KEARNEY — Kearney audiences know Brooke Myers, but more importantly, she knows them — and the town.
“Kearney embraces the performers of Crane River Theater and makes them family,” she said in an interview from her home in Greenwood, Mo. “That is a huge part of why I keep coming back. I have never gone to Kearney and not had an absolutely amazing, hands-down, best time of my life. It’s such a welcoming community. All of the people involved with Crane River Theater — the board members, the kids at the camps, their families — everyone is so kind and so welcoming.”
As a performer of musical theater, Myers said she treasures waking up in Kearney and getting to do the work she loves.
“That’s huge in this business,” she said. “A lot of time you’re working long hours with little sleep and you have to do X, Y and Z — especially on a summer stock schedule, it can get pretty brutal. Having those connections — meeting people, feeling loved and respected by the people of the community — really makes it a wonderful experience. It always makes me excited to come back.”
For Myers, the joy of returning to Kearney to perform in Crane River Theater’s production of “Celebrate Broadway” is compounded by the fact that her opportunities to perform ended with the COVID-19 shutdowns four months ago. In March, after a week of performing in “Singin’ In the Rain” at the Springer Opera House in Columbus, Ga., the producers shut down the show. Myers returned to Missouri and picked up a job working at Starbucks.
Myers will return to Kearney for two productions of “Celebrate Broadway,” presented by Crane River Theater, at 7 p.m. Friday and Saturday at Cope Amphitheater at Yanney Park. Admission is $5.
“Celebrate Broadway” highlights the songs of America’s musical theater tradition, performed by Myers and eight additional Crane River Theater performers. Myers describes the music as “a mix of everything.”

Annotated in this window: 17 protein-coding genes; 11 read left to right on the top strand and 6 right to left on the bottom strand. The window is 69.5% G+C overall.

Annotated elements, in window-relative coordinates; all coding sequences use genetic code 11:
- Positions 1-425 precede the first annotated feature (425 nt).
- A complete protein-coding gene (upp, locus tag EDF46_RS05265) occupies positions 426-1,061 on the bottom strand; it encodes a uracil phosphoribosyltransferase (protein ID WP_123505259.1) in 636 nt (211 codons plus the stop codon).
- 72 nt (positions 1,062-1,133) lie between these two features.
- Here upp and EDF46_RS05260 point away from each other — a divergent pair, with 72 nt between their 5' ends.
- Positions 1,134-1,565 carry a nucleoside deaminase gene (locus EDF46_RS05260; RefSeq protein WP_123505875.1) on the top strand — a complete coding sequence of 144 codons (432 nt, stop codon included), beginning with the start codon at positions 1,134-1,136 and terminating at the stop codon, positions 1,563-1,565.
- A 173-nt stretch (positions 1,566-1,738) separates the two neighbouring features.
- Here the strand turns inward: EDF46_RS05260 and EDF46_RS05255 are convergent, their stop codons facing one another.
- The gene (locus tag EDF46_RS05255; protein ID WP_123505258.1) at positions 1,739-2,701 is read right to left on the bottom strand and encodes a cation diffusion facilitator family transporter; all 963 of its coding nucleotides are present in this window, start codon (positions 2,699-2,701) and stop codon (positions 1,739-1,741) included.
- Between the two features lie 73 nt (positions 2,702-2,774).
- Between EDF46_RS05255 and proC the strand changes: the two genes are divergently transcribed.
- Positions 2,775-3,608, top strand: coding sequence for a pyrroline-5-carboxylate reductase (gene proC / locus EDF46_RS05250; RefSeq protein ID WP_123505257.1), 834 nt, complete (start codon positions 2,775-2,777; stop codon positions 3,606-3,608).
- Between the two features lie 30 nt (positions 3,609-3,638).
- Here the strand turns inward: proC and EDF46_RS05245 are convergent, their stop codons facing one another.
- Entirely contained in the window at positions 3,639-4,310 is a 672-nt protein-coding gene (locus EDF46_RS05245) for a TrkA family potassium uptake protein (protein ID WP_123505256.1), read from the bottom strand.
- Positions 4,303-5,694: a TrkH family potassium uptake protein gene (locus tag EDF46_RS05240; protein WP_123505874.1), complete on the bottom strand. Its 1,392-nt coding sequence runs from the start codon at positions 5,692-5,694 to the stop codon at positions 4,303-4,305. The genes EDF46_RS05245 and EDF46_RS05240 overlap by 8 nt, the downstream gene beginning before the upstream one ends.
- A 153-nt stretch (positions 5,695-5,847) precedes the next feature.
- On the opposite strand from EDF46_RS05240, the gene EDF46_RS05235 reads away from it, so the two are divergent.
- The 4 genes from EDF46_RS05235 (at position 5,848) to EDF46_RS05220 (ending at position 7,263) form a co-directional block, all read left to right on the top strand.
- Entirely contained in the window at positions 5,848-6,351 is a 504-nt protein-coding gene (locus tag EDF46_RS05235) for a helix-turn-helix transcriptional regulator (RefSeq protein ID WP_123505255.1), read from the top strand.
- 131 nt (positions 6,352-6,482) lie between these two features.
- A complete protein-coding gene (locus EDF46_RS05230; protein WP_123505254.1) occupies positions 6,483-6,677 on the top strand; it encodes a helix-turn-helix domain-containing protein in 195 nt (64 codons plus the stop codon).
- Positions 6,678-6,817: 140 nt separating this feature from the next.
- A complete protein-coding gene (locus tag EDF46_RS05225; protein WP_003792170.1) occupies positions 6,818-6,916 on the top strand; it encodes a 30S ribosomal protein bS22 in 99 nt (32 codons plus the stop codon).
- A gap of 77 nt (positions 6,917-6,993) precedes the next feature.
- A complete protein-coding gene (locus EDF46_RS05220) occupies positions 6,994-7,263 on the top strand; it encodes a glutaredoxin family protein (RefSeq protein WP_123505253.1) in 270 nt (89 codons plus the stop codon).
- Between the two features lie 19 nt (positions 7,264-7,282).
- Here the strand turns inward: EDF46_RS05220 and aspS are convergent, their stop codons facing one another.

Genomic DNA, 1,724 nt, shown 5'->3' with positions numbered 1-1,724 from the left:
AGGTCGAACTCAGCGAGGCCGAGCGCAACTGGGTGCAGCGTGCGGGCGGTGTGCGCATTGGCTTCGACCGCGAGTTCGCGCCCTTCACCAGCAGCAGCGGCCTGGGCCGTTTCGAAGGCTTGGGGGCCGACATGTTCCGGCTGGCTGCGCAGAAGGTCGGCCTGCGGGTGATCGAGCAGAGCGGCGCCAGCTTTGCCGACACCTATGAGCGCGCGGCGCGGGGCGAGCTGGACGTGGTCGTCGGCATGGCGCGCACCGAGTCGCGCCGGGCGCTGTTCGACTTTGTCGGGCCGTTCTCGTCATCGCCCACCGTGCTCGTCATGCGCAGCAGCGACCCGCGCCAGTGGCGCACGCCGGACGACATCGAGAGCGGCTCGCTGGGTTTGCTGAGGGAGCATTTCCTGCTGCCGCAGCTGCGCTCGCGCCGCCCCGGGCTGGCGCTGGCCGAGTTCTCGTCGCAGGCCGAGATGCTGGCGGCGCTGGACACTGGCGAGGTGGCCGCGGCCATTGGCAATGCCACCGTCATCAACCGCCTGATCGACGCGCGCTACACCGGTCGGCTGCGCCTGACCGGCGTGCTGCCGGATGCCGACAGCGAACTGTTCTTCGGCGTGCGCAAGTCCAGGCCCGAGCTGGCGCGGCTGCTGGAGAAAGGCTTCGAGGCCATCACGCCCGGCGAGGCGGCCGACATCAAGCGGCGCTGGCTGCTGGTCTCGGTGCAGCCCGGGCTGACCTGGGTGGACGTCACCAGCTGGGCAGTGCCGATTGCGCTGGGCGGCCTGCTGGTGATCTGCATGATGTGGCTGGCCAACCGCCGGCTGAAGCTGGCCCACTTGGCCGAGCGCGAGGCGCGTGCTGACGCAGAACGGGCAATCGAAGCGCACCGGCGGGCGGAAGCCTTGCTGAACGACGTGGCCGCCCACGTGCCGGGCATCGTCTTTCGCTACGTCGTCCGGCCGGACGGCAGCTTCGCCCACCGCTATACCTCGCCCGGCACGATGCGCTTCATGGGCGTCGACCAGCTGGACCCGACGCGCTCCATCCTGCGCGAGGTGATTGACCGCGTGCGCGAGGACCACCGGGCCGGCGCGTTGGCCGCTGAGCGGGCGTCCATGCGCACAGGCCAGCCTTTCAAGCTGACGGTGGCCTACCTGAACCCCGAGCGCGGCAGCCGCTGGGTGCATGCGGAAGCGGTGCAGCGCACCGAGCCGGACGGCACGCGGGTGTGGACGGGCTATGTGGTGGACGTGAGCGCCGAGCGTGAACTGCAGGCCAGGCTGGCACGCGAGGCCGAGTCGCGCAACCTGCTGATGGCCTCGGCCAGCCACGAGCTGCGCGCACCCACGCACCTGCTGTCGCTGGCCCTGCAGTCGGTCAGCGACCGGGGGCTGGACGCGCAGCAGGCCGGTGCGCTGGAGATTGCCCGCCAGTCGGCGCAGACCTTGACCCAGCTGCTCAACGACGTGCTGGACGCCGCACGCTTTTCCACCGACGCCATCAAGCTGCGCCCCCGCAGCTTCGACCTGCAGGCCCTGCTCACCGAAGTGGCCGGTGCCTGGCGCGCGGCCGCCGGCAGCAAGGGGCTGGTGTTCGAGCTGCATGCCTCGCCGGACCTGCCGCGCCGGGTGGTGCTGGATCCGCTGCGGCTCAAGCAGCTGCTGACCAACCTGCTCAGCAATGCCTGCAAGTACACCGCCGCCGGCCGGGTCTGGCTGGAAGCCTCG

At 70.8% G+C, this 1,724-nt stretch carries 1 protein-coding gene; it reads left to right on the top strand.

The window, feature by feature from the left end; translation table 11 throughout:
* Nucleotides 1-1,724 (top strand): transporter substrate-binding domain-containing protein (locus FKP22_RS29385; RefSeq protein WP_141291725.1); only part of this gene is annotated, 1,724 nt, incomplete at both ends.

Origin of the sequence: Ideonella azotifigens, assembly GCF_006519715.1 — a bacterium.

“The thing I love about Broadway musicals is that everything is done with intention,” she said. “When the emotion is so strong that no semblance of words can communicate the feeling, you sing it. Musicals really capitalize on that idea. I love it because music has this ability to just sweep you away.”
Musicals usually feature a story line. The songs often build emotional content to further the plot. Myers believes all of that allows the performers — and the audience — to have a cathartic experience.
The songs presented as part of “Celebrate Broadway” work well without the context of the show.
“A lot of the songs, regardless of what show they are from, can be removed from the production and they still make complete and total sense — and the audience can still connect with it,” she noted. “That’s the beauty of theater, how things can be so specifically set up in a plot line and still delve into our human emotions, beyond just what the plot represents. You can remove it from the immediate circumstance and still find something to connect with whether it is heartbreak or your first crush or exploring a dream.”
Myers first appeared in a Crane River Production five years ago in “Tarzan.” She returned in 2016 to perform with the summer company in “Oklahoma” and “The Wizard of Oz.”
“I just can’t seem to stay away,” she joked. “I have been back for a couple different ‘Celebrate Broadway’ galas and then I also performed in ‘Of Mice and Men’ in September.”
Myers described the pandemic shutdown as “kinda terrible.”
“I could sugar-coat it and say, oh, it’s been wonderful and I’ve been able to develop my own skills so much,” she said. “Honestly, it’s been really hard. I had to change all of my plans because all of my jobs I had lined up ended. I had planned on moving to New York. There was no feasible way for any of that to happen because we need to be safe and we need to beat this virus before we get back to normal life, as eager as I am for that to happen.”
Broadway closed down in March and Myers said she doesn’t expect it to open until next year.
“A lot of my performer friends have been struggling because that’s their income,” she said. “The federal support with unemployment only go so far and beyond that, it’s hard not being able to do what you love to do. Not waking up and getting to go to rehearsal or not knowing when — or if — I’ll be able to perform again is hard.”